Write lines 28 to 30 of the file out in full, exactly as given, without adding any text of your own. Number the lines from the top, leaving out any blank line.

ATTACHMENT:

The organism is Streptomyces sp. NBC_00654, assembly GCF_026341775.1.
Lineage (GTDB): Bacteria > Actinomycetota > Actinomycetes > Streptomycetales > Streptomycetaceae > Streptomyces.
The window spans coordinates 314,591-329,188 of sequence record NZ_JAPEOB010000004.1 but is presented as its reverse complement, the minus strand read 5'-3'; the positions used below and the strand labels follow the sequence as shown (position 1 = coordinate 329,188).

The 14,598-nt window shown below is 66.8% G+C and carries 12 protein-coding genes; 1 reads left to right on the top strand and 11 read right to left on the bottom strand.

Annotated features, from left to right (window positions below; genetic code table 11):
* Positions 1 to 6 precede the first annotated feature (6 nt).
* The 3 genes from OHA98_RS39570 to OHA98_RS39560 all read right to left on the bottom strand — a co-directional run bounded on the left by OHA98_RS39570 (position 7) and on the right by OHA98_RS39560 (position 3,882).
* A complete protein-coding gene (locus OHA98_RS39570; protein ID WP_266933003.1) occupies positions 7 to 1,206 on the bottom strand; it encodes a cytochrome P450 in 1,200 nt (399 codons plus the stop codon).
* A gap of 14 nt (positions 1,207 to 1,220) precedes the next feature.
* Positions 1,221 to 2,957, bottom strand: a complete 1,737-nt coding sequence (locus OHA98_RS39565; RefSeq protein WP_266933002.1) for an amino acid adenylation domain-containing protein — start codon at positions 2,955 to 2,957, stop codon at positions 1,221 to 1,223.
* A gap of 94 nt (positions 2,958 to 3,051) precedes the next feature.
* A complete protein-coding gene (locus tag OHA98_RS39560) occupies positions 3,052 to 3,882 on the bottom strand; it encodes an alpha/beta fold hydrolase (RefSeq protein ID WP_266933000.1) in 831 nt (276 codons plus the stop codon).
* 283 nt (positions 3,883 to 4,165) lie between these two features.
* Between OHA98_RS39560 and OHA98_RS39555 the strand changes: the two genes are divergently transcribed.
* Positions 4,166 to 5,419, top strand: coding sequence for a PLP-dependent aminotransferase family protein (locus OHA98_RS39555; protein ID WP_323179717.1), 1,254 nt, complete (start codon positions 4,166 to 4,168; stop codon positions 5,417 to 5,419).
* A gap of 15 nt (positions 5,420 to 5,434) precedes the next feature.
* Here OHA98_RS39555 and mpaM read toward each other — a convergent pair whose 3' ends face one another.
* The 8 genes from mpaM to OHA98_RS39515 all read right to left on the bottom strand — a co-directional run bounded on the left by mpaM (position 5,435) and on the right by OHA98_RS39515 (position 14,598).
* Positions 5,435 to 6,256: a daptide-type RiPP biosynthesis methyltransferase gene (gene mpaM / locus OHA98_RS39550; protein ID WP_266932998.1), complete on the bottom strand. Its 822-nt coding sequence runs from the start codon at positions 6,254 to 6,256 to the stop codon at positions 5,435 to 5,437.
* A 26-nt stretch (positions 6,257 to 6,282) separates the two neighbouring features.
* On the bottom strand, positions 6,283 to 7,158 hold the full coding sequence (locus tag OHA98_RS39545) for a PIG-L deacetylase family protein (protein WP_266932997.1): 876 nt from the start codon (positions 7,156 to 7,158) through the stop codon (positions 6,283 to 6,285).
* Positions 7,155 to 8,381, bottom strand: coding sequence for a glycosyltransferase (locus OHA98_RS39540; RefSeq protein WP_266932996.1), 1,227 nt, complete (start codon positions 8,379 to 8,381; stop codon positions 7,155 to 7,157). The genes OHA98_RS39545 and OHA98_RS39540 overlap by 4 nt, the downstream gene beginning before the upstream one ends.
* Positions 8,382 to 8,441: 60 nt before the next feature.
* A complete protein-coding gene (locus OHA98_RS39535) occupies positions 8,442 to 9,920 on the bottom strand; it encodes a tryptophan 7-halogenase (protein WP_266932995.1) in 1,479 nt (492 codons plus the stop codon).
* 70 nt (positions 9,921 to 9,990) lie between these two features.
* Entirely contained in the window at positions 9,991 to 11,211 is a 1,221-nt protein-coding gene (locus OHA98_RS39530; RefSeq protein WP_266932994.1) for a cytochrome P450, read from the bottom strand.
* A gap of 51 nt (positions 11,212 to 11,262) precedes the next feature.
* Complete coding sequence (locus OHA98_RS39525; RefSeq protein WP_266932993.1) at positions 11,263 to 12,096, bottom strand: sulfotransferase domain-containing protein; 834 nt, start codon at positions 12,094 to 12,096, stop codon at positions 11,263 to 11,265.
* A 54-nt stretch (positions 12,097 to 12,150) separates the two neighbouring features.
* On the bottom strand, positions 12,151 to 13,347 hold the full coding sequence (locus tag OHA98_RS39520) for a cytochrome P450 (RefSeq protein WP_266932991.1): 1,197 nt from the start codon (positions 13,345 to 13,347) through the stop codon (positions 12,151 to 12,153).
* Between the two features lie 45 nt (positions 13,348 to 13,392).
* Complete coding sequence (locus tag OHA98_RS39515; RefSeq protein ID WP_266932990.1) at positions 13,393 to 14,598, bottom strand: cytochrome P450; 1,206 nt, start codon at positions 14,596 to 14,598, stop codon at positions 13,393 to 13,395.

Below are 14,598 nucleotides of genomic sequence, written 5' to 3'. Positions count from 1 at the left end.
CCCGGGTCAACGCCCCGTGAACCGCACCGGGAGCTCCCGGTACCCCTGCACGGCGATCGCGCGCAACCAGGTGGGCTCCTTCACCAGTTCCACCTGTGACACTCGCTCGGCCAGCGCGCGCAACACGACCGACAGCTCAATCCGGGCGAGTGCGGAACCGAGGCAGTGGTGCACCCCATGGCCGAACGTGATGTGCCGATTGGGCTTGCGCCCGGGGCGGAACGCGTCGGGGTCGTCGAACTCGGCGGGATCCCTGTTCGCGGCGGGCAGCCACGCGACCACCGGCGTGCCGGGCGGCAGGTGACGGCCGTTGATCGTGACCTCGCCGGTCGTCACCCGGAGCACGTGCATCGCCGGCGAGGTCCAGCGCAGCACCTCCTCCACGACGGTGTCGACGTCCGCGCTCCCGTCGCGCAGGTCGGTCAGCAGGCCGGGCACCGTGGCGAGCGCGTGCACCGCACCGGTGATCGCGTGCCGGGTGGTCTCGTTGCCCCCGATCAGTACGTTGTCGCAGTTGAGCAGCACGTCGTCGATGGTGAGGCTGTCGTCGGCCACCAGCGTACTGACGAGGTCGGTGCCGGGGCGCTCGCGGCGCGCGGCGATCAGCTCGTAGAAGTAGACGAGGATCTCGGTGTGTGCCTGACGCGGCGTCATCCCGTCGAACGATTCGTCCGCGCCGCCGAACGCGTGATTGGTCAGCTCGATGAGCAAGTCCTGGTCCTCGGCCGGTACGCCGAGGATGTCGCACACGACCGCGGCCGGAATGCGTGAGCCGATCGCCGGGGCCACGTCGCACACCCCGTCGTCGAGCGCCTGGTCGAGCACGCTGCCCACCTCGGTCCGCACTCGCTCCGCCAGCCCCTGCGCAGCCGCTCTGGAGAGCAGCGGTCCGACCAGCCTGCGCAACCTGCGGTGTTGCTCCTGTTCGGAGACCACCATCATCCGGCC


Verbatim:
* Complete coding sequence (locus OHA98_RS39525; RefSeq protein WP_266932993.1) at positions 11,263 to 12,096, bottom strand: sulfotransferase domain-containing protein; 834 nt, start codon at positions 12,094 to 12,096, stop codon at positions 11,263 to 11,265.
* A 54-nt stretch (positions 12,097 to 12,150) separates the two neighbouring features.
* On the bottom strand, positions 12,151 to 13,347 hold the full coding sequence (locus tag OHA98_RS39520) for a cytochrome P450 (RefSeq protein WP_266932991.1): 1,197 nt from the start codon (positions 13,345 to 13,347) through the stop codon (positions 12,151 to 12,153).